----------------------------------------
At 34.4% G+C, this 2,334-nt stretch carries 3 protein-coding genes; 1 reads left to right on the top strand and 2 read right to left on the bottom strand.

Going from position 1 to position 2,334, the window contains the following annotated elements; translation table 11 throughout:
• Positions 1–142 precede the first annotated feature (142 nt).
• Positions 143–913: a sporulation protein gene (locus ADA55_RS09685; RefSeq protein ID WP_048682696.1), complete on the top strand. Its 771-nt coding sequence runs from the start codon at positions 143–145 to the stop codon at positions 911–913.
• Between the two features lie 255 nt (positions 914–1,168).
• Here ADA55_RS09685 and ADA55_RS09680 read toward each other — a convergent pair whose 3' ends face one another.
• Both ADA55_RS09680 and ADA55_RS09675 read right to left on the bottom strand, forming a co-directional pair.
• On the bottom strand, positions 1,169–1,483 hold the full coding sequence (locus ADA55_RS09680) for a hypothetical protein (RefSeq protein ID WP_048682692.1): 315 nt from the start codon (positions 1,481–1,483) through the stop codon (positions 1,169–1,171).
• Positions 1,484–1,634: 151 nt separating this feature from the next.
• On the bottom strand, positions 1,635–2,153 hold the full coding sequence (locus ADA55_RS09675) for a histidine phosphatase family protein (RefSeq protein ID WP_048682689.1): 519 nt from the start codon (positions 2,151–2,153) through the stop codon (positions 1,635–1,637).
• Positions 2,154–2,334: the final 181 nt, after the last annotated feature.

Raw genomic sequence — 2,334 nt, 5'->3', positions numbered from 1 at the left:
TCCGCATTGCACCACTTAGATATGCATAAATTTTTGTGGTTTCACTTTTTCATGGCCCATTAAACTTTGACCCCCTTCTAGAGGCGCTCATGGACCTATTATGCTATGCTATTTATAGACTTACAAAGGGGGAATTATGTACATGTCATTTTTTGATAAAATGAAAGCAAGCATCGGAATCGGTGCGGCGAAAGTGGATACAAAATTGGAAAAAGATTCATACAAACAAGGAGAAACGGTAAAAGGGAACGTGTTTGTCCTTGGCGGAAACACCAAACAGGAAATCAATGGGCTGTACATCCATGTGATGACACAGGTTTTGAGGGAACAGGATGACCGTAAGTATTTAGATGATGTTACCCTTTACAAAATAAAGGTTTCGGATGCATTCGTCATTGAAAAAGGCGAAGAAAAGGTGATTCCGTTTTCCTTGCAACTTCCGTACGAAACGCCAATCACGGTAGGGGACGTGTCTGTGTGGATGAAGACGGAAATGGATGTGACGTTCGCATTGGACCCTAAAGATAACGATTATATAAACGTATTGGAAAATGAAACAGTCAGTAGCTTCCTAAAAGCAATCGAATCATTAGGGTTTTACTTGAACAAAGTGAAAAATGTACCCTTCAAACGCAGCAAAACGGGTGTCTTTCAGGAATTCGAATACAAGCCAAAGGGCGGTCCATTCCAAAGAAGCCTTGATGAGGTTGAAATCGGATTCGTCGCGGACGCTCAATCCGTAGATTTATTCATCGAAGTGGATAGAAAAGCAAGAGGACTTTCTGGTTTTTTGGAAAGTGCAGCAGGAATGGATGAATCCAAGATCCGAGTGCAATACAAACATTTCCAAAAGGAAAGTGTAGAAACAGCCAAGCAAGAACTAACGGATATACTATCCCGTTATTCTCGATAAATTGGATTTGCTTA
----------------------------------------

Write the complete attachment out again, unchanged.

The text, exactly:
At 34.4% G+C, this 2,334-nt stretch carries 3 protein-coding genes; 1 reads left to right on the top strand and 2 read right to left on the bottom strand.

Going from position 1 to position 2,334, the window contains the following annotated elements; translation table 11 throughout:
• Positions 1–142 precede the first annotated feature (142 nt).
• Positions 143–913: a sporulation protein gene (locus ADA55_RS09685; RefSeq protein ID WP_048682696.1), complete on the top strand. Its 771-nt coding sequence runs from the start codon at positions 143–145 to the stop codon at positions 911–913.
• Between the two features lie 255 nt (positions 914–1,168).
• Here ADA55_RS09685 and ADA55_RS09680 read toward each other — a convergent pair whose 3' ends face one another.
• Both ADA55_RS09680 and ADA55_RS09675 read right to left on the bottom strand, forming a co-directional pair.
• On the bottom strand, positions 1,169–1,483 hold the full coding sequence (locus ADA55_RS09680) for a hypothetical protein (RefSeq protein ID WP_048682692.1): 315 nt from the start codon (positions 1,481–1,483) through the stop codon (positions 1,169–1,171).
• Positions 1,484–1,634: 151 nt separating this feature from the next.
• On the bottom strand, positions 1,635–2,153 hold the full coding sequence (locus ADA55_RS09675) for a histidine phosphatase family protein (RefSeq protein ID WP_048682689.1): 519 nt from the start codon (positions 2,151–2,153) through the stop codon (positions 1,635–1,637).
• Positions 2,154–2,334: the final 181 nt, after the last annotated feature.

Raw genomic sequence — 2,334 nt, 5'->3', positions numbered from 1 at the left:
TCCGCATTGCACCACTTAGATATGCATAAATTTTTGTGGTTTCACTTTTTCATGGCCCATTAAACTTTGACCCCCTTCTAGAGGCGCTCATGGACCTATTATGCTATGCTATTTATAGACTTACAAAGGGGGAATTATGTACATGTCATTTTTTGATAAAATGAAAGCAAGCATCGGAATCGGTGCGGCGAAAGTGGATACAAAATTGGAAAAAGATTCATACAAACAAGGAGAAACGGTAAAAGGGAACGTGTTTGTCCTTGGCGGAAACACCAAACAGGAAATCAATGGGCTGTACATCCATGTGATGACACAGGTTTTGAGGGAACAGGATGACCGTAAGTATTTAGATGATGTTACCCTTTACAAAATAAAGGTTTCGGATGCATTCGTCATTGAAAAAGGCGAAGAAAAGGTGATTCCGTTTTCCTTGCAACTTCCGTACGAAACGCCAATCACGGTAGGGGACGTGTCTGTGTGGATGAAGACGGAAATGGATGTGACGTTCGCATTGGACCCTAAAGATAACGATTATATAAACGTATTGGAAAATGAAACAGTCAGTAGCTTCCTAAAAGCAATCGAATCATTAGGGTTTTACTTGAACAAAGTGAAAAATGTACCCTTCAAACGCAGCAAAACGGGTGTCTTTCAGGAATTCGAATACAAGCCAAAGGGCGGTCCATTCCAAAGAAGCCTTGATGAGGTTGAAATCGGATTCGTCGCGGACGCTCAATCCGTAGATTTATTCATCGAAGTGGATAGAAAAGCAAGAGGACTTTCTGGTTTTTTGGAAAGTGCAGCAGGAATGGATGAATCCAAGATCCGAGTGCAATACAAACATTTCCAAAAGGAAAGTGTAGAAACAGCCAAGCAAGAACTAACGGATATACTATCCCGTTATTCTCGATAAATTGGATTTGCTTA